WHEN THE U.S. DEPARTMENT OF DEFENSE CALLED, it was a matter of national security. Ted Heiman could hardly believe what he was hearing. The Defense Manpower Data Center (DMDC) had an urgent need to implement a new, more secure I.D. badge for 4.3 million active duty service members. Two Secret Service agents had used fake military I.D. badges to enter the Pentagon and access the Attorney General's office while wearing their firearms. The Joint Chiefs stepped in and issued an order to fix this problem immediately.
Ted understood the urgency: “If they were able to enter the Pentagon, they could access any U.S. military base on the planet. The situation was unacceptable.” Ted was intrigued by the magnitude of the problem and the size of the opportunity. But this would be no small feat, he said.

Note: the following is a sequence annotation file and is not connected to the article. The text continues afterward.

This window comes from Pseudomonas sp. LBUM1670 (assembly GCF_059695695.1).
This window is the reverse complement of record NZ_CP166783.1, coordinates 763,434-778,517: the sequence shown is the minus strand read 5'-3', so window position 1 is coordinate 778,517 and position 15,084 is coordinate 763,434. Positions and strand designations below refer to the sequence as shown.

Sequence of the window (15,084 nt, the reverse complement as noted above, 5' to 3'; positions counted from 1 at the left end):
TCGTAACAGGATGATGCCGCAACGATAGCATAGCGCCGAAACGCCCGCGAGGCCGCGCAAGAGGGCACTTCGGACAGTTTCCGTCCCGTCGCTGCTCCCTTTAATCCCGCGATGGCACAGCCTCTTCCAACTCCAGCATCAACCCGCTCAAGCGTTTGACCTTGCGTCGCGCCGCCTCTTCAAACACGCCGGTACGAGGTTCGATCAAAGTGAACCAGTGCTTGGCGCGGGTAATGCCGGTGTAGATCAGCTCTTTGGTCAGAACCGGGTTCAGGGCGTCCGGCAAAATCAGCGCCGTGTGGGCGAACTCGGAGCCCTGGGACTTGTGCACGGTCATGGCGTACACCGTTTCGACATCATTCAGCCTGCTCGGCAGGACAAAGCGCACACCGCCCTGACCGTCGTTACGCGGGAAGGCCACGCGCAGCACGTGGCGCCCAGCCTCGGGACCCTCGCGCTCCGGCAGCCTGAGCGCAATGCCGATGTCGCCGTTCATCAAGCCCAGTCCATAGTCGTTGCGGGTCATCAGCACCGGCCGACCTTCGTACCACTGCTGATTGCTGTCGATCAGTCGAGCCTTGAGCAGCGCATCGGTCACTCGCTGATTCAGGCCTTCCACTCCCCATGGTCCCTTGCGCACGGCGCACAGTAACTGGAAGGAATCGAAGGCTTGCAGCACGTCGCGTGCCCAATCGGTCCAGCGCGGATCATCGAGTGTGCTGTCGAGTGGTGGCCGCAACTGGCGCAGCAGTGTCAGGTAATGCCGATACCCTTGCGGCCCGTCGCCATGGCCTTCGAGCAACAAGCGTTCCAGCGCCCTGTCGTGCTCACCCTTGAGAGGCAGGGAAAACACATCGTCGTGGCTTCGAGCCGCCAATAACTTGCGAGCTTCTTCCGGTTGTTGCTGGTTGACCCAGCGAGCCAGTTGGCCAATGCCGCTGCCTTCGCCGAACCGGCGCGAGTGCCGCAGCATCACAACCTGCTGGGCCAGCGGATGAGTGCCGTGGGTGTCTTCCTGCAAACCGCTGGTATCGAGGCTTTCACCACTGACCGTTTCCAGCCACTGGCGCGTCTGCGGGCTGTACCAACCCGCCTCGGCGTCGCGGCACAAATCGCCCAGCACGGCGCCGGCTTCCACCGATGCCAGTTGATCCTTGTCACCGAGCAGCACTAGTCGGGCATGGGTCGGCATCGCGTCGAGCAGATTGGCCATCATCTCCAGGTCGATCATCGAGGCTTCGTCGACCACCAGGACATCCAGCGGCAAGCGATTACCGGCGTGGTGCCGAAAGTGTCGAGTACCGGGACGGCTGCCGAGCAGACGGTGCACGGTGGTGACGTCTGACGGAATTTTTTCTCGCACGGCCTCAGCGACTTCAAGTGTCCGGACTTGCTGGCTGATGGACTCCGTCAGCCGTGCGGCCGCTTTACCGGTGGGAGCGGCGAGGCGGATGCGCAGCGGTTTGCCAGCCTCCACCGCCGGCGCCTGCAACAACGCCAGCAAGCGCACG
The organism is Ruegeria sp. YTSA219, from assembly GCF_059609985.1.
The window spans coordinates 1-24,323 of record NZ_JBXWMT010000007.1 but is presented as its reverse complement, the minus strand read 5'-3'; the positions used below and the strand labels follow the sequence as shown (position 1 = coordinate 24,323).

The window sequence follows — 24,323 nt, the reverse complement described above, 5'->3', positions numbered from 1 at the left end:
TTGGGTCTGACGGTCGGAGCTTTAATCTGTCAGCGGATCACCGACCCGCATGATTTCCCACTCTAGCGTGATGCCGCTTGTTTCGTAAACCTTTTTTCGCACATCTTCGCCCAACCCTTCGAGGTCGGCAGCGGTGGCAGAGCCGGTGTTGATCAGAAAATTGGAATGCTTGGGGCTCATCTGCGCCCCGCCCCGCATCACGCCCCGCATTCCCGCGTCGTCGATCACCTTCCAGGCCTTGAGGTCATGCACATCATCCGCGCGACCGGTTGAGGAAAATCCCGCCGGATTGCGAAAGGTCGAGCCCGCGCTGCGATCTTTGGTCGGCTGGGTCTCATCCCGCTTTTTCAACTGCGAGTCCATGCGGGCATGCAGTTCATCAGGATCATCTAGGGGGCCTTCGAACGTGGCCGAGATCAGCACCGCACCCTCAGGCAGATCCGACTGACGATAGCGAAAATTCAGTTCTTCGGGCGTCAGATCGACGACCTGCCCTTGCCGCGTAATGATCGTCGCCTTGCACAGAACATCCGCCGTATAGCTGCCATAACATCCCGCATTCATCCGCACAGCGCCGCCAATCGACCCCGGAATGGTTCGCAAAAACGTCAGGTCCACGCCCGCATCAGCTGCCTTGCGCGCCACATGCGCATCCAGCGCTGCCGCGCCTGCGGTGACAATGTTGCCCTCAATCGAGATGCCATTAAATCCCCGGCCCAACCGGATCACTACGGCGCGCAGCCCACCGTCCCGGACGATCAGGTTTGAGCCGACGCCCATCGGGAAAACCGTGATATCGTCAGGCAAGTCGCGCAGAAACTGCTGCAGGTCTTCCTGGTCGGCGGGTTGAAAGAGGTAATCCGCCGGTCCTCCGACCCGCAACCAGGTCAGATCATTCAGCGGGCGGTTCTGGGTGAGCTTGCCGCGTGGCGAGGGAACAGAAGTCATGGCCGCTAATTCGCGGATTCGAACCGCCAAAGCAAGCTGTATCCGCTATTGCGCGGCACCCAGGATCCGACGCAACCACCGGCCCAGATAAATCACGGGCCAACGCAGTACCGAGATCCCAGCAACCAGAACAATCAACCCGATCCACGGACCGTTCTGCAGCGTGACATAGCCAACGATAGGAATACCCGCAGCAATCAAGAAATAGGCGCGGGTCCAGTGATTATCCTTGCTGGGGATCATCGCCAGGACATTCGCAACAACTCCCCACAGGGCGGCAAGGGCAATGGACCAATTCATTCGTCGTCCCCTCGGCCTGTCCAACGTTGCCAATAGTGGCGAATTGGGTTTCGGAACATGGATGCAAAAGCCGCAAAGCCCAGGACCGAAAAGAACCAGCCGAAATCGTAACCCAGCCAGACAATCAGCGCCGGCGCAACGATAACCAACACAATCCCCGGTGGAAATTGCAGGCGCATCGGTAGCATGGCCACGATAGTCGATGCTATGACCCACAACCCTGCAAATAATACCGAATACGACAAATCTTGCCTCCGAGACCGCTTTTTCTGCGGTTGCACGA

The technical solution they were looking for did not exist. Their vision was far ahead of most corporate enterprises. The U.S. military needed a new way to authenticate soldiers to military bases and networks around the world, incorporating biometrics and other technologies, while making it virtually impossible to counterfeit the credential. Beyond the technology challenges, the politics between all the agencies involved in the project was staggering, including the DMDC, the National Security Agency, the Defense Information Systems Agency, plus the Army, Navy, and Air Force. Each had its own competing priorities.
On top of these requirements, we were told we couldn't ...